New grant to support spanish language suicide and HIV/AIDs prevention training
A grant from the National Library of Medicine will support bilingual training on suicide and HIV/AIDs prevention.
Credit: Burrell College of Osteopathic Medicine
Librarians at the Burrell College of Osteopathic Medicine (BCOM) have received a grant from the National Network of Libraries of Medicine to provide free suicide prevention and HIV/AIDs training to promotores, or community health workers, in southern New Mexico.
“We are so excited to be able to offer this training to frontline health care workers who play a critical role within their communities in improving health outcomes,” says Associate Library Director Norice Lee. “Both suicide and HIV/AIDS are significant public health issues here in the borderplex. Those who live in remote areas within our region are especially in need of access to authoritative health information and enhanced community support.”
New Mexico ranks fourth among all U.S. states for suicide deaths, according to the American Association of Suicidology; and data from the American Foundation for Suicide Prevention shows that suicide is the second leading cause of death in New Mexico for those between the ages of 15 and 44.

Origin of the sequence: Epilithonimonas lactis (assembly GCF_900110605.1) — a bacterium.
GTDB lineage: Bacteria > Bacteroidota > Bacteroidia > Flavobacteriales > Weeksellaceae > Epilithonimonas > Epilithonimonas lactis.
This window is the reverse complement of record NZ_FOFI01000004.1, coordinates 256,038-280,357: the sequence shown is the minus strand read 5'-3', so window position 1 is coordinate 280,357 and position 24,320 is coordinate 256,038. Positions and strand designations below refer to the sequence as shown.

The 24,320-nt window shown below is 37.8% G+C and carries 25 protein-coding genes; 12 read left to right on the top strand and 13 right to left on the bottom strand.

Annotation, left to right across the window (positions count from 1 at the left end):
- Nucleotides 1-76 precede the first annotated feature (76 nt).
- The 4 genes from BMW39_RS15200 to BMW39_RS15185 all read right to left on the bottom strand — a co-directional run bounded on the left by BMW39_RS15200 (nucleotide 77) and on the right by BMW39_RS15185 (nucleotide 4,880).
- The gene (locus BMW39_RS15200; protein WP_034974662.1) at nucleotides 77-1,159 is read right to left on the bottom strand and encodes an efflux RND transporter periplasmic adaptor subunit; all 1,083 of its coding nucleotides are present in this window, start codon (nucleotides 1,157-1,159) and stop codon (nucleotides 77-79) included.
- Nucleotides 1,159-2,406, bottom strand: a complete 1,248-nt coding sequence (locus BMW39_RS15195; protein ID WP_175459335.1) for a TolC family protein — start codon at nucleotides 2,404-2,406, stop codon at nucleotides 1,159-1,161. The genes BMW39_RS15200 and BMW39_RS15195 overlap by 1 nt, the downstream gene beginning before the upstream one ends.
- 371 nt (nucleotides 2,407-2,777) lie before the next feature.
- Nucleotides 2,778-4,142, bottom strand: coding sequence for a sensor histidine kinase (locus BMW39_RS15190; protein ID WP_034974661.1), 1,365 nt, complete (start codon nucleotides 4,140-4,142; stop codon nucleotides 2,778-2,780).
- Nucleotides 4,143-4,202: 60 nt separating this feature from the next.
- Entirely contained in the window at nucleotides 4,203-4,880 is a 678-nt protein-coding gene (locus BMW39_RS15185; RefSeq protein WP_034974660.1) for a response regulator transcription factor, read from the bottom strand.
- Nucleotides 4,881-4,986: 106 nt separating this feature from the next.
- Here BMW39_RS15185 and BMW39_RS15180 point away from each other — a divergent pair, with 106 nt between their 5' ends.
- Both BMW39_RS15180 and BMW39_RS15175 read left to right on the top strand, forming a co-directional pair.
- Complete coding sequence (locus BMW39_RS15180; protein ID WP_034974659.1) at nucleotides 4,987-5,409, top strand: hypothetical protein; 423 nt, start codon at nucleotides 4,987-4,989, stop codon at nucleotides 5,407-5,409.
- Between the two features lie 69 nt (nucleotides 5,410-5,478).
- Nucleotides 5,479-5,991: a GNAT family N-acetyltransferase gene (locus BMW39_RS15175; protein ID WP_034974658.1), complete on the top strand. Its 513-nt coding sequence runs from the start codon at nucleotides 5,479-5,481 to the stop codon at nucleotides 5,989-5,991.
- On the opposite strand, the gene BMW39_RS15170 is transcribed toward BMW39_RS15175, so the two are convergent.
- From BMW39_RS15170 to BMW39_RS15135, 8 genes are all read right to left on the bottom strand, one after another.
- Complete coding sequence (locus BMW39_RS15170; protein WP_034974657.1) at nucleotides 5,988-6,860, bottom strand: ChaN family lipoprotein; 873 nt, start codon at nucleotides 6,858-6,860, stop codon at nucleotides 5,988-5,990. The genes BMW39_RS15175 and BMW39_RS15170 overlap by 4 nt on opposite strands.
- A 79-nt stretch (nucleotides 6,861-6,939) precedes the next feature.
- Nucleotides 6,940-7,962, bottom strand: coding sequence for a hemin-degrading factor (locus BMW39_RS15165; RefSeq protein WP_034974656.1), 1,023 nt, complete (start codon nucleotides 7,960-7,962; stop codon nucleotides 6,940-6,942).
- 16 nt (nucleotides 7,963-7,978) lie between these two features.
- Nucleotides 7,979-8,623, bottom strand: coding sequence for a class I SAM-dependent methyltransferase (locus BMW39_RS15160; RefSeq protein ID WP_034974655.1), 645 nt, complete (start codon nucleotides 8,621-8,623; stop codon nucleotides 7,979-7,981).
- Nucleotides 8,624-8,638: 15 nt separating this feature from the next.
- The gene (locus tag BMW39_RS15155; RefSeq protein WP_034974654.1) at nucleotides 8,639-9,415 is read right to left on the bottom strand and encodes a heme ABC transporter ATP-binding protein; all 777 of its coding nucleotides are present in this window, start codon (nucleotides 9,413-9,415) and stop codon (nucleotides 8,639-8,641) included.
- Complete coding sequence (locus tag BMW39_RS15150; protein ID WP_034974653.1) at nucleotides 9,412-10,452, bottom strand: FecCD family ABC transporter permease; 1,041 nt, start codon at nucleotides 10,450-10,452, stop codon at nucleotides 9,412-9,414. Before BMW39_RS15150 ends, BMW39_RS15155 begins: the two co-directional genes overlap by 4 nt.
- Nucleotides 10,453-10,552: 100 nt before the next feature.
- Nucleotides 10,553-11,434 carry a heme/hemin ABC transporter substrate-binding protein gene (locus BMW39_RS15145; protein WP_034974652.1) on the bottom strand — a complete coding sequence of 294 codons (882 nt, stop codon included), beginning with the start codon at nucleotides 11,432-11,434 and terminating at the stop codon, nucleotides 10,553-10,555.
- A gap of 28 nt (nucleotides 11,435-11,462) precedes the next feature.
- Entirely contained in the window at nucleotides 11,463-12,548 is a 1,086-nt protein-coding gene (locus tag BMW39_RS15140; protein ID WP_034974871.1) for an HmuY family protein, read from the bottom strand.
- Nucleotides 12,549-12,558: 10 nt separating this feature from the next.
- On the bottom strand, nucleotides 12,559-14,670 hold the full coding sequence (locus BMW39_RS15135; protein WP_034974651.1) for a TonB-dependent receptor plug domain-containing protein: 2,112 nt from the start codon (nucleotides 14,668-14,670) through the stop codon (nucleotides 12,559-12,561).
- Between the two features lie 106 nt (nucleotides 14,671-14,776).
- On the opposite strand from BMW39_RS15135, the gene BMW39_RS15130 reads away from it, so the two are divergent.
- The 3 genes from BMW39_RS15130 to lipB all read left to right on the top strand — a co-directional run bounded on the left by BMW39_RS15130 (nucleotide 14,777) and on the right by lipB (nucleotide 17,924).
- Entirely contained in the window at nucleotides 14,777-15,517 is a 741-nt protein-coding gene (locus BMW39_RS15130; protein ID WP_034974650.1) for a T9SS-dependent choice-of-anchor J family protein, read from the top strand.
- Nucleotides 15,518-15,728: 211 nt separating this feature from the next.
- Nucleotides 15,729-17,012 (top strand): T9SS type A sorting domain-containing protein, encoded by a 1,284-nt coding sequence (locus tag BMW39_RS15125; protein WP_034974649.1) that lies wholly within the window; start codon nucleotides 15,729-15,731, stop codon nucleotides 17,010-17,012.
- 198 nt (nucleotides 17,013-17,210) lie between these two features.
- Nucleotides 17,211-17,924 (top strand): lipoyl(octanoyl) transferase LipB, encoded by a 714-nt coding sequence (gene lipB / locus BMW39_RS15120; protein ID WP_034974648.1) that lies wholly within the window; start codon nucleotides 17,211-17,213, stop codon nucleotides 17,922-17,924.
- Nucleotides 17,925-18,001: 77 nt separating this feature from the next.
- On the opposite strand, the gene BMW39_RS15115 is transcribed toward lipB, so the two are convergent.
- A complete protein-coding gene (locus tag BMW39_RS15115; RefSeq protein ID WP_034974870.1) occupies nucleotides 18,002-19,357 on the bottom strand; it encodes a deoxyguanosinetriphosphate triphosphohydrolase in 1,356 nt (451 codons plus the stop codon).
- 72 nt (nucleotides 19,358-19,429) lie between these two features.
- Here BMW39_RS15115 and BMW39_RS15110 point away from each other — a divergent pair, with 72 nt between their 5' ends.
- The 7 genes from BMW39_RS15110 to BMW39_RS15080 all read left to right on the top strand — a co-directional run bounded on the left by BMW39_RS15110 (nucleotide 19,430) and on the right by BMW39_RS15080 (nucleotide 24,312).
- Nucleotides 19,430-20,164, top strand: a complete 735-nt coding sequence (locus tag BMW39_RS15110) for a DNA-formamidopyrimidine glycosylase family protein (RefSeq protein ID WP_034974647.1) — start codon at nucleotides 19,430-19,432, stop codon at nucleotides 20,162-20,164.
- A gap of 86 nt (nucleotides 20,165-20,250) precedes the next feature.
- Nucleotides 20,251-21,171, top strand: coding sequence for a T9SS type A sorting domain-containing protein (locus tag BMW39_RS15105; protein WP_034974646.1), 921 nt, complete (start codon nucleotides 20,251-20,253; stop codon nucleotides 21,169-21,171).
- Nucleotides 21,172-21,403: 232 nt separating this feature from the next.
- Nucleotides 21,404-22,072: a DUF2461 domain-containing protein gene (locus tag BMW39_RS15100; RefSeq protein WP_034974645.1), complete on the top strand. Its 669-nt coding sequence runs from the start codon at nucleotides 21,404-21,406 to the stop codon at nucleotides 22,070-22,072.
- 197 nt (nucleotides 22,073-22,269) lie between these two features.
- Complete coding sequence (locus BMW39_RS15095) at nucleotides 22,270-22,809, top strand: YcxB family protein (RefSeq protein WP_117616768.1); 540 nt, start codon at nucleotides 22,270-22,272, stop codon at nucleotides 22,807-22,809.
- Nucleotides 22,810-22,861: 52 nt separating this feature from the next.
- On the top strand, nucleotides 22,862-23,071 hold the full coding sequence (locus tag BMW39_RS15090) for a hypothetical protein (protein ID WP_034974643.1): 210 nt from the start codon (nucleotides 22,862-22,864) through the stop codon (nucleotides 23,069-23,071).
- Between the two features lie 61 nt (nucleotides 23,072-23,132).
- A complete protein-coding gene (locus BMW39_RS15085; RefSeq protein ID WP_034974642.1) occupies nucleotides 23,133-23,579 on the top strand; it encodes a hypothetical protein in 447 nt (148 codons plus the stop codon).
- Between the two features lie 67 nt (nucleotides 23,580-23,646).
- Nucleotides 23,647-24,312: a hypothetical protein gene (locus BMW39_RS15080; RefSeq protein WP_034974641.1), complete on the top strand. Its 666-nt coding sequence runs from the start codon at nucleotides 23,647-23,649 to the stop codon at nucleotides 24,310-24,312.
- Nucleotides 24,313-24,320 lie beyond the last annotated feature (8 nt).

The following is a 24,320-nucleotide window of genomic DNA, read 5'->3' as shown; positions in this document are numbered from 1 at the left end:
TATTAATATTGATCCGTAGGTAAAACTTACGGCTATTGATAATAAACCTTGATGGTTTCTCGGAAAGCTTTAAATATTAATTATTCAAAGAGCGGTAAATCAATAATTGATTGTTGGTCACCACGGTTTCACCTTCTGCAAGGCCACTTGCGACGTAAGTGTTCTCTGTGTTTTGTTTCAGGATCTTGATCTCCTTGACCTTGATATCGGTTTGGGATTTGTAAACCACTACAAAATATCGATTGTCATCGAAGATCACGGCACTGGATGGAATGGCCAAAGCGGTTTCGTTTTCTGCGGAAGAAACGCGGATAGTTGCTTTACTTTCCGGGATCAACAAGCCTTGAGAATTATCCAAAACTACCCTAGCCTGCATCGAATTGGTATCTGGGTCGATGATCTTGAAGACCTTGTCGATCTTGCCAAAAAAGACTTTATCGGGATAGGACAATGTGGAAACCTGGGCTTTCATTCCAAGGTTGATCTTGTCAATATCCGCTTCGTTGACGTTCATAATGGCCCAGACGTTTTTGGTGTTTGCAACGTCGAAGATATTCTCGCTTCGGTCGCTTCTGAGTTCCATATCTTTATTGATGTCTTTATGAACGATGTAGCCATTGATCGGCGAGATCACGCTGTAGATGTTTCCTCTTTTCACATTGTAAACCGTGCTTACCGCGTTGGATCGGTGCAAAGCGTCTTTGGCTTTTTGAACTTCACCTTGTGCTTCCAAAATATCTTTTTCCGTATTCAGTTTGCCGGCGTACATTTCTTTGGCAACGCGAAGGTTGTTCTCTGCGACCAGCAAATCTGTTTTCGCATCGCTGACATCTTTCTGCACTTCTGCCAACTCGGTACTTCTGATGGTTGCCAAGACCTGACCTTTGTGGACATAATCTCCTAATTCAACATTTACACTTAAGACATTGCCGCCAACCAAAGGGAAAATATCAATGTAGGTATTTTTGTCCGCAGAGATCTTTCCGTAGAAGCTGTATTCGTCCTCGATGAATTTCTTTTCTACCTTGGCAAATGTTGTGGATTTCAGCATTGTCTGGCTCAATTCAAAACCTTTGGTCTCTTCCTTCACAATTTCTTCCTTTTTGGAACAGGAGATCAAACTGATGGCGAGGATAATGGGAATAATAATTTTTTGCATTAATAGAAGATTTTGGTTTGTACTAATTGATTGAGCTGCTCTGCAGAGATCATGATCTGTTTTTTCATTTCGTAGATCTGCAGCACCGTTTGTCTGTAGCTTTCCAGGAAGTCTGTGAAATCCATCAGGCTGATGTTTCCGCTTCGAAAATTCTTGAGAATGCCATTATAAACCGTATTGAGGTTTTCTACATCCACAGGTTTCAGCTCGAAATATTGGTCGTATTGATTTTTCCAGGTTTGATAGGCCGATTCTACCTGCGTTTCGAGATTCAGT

HIV/AIDs awareness is particularly low among the Hispanic and Latino populations — and 47 percent of New Mexicans identify as Hispanic or Latino. Additionally, only 44 percent of Hispanic/Latino men are aware of their HIV status, according to a 2018 Centers for Disease Control (CDC) Brief.
Funded by the new $10,000 federal grant, the one-year project is entitled Salud y Bienestar: Entrenamiento Para Promotores or Health and Wellness: Training for Community Health Workers. The primary goal of the project is to increase knowledge of suicide prevention and HIV/AIDS; and to raise awareness and use of freely available English and Spanish National Library of Medicine online resources among current and future community health workers.
Lee and Erin Palazzolo, BCOM’s Library Director, along with a certified health educator and a bilingual translator, will train 40 to 80 promotores in rural and underserved border communities within Doña Ana and Luna counties, to include Anthony, Deming, and Sunland Park, NM. A total of eight training sessions are expected to occur beginning in August. Continuing education credits will be available to training participants certified by the New Mexico Department of Public Health, Office of Community Health Workers.
“By training these promotores, our hope is that they will then return to their respective communities and share this knowledge, especially among Spanish speakers, helping to decrease both suicide and HIV/AIDS rates,” Palazzolo says.
Project partners include the Southern Area Health Education Center – Center for Health Innovations (soAHEC at CHI) and the Doña Ana Community College Public Health Program.